Now that I have a child moving into junior high, things are changing again. I am figuring out what she needs to do to prepare for high school, and also working with her on being more independent and taking more responsibility for her own work. She has a very clear goal for her future which helps to motivate her. We are currently looking at what she needs to do in high school in order to be accepted into the college program she would like to pursue, and we will create her high school course of study based on that. Then we will make a plan for this school year based on what she needs to be ready for ninth grade. I plan to approach junior high similarly with each child, sitting them down and making a plan of study based on their interests and goals. This will look very different for each child, and not all of my kids will have such a defined goal, but I will include them in the planning, and explain why certain things are necessary so that they can take ownership of their studies.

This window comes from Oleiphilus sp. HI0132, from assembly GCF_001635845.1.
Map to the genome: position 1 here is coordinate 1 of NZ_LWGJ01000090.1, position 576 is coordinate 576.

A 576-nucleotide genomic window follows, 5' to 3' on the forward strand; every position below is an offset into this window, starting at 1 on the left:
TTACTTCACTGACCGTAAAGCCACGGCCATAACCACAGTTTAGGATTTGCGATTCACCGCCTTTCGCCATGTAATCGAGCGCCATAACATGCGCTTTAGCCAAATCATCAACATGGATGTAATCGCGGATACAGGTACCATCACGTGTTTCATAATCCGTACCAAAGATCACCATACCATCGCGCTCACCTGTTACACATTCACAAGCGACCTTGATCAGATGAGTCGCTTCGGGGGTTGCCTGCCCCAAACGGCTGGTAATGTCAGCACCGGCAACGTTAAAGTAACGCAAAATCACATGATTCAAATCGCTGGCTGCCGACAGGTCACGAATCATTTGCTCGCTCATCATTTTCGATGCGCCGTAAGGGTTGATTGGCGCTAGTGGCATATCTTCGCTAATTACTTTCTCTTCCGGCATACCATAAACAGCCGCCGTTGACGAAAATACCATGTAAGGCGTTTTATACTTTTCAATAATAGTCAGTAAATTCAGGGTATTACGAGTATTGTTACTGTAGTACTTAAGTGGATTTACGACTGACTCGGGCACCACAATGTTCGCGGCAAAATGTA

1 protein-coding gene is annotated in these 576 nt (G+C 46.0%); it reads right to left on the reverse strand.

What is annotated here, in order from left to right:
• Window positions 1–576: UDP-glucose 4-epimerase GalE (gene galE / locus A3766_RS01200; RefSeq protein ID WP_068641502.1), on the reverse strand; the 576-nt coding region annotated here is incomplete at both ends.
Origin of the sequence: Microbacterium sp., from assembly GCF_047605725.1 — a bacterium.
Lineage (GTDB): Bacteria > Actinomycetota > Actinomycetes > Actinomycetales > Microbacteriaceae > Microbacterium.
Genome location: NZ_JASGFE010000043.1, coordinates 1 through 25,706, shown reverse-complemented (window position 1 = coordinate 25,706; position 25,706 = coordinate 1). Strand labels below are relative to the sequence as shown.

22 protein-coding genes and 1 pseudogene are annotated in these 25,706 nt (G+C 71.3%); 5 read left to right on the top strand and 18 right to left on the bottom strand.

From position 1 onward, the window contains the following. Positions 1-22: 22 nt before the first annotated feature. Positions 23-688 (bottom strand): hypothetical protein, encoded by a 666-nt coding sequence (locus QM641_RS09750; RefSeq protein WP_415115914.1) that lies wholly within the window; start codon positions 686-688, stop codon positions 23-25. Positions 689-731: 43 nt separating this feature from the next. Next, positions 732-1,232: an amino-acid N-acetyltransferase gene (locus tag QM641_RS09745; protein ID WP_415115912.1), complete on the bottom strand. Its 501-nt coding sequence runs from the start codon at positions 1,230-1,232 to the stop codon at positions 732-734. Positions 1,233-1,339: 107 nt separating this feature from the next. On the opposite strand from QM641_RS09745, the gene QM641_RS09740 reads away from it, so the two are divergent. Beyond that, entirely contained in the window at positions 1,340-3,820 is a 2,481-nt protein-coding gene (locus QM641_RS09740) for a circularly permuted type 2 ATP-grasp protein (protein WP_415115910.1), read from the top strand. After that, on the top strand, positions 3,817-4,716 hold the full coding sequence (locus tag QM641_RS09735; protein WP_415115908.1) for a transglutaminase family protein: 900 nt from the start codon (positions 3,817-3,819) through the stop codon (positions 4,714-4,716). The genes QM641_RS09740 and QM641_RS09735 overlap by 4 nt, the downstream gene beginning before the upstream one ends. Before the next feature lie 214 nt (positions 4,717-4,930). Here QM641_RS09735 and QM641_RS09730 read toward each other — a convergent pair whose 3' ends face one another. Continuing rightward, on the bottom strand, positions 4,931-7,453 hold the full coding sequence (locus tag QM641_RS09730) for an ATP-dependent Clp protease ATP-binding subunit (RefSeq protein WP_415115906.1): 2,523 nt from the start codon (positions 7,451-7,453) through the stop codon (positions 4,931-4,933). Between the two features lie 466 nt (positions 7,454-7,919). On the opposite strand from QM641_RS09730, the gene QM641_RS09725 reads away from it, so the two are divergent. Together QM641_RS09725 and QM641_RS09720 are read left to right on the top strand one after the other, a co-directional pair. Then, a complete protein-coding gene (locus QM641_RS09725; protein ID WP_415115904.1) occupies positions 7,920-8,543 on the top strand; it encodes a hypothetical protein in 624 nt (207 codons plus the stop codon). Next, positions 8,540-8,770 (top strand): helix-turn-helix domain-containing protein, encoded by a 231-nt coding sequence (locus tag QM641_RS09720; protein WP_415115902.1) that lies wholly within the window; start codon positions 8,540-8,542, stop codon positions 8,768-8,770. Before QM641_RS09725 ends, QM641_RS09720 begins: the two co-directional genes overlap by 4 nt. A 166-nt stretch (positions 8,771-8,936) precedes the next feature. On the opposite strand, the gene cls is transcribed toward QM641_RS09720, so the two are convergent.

Exploring life found under a rock with dad

Our curriculum choices vary with each child—which is part of giving them an individual education—so I can’t tell you exactly what we use, but here are a few of our favorite resources:

And there are far too many good, living books to list.

My main advice to other homeschoolers is expect change. Don’t become set in your ways; don’t be afraid to chuck the curriculum that isn’t working mid-year, and don’t let your curriculum control you. Remain flexible, and adjust as needed. Each child, each year, each season, and each family is different. There isn’t only one correct way to homeschool.

Copyright 2018, The Old Schoolhouse®. Used with permission. All rights reserved by the Author. Originally appeared in the Fall 2018 issue of The Old Schoolhouse® Magazine, the trade publication for homeschool moms.

Enjoy this post? Read on, and sign up for our homeschool newsletter.

Discovering Your Homeschool Style Quiz

10 Options for Homeschooling Through High School: The Many Looks of Homeschool High School

How to Know When It’s Time to Switch Homeschool Curriculum

Leave a Comment

Your email address will not be published. Required fields are marked *